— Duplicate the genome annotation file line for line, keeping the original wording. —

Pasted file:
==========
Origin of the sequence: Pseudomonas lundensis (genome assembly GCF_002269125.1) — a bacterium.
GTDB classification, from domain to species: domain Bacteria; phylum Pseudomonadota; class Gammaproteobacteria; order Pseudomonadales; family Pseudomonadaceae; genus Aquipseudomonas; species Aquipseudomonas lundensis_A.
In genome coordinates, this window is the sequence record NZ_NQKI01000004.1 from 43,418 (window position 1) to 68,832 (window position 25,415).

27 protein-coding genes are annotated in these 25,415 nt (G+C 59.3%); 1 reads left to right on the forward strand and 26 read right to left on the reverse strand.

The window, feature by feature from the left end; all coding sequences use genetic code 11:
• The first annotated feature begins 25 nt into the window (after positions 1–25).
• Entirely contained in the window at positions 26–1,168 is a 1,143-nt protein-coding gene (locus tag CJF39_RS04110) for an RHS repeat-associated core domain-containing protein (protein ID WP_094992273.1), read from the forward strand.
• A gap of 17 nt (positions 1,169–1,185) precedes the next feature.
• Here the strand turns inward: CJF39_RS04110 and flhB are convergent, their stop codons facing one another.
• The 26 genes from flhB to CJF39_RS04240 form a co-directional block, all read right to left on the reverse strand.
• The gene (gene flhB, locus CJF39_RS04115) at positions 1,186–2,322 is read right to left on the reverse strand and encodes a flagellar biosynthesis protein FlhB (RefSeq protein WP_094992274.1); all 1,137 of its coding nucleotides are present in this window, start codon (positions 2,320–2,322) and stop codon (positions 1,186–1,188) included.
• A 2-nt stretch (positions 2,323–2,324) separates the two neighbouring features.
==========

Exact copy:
Origin of the sequence: Pseudomonas lundensis (genome assembly GCF_002269125.1) — a bacterium.
GTDB classification, from domain to species: domain Bacteria; phylum Pseudomonadota; class Gammaproteobacteria; order Pseudomonadales; family Pseudomonadaceae; genus Aquipseudomonas; species Aquipseudomonas lundensis_A.
In genome coordinates, this window is the sequence record NZ_NQKI01000004.1 from 43,418 (window position 1) to 68,832 (window position 25,415).

27 protein-coding genes are annotated in these 25,415 nt (G+C 59.3%); 1 reads left to right on the forward strand and 26 read right to left on the reverse strand.

The window, feature by feature from the left end; all coding sequences use genetic code 11:
• The first annotated feature begins 25 nt into the window (after positions 1–25).
• Entirely contained in the window at positions 26–1,168 is a 1,143-nt protein-coding gene (locus tag CJF39_RS04110) for an RHS repeat-associated core domain-containing protein (protein ID WP_094992273.1), read from the forward strand.
• A gap of 17 nt (positions 1,169–1,185) precedes the next feature.
• Here the strand turns inward: CJF39_RS04110 and flhB are convergent, their stop codons facing one another.
• The 26 genes from flhB to CJF39_RS04240 form a co-directional block, all read right to left on the reverse strand.
• The gene (gene flhB, locus CJF39_RS04115) at positions 1,186–2,322 is read right to left on the reverse strand and encodes a flagellar biosynthesis protein FlhB (RefSeq protein WP_094992274.1); all 1,137 of its coding nucleotides are present in this window, start codon (positions 2,320–2,322) and stop codon (positions 1,186–1,188) included.
• A 2-nt stretch (positions 2,323–2,324) separates the two neighbouring features.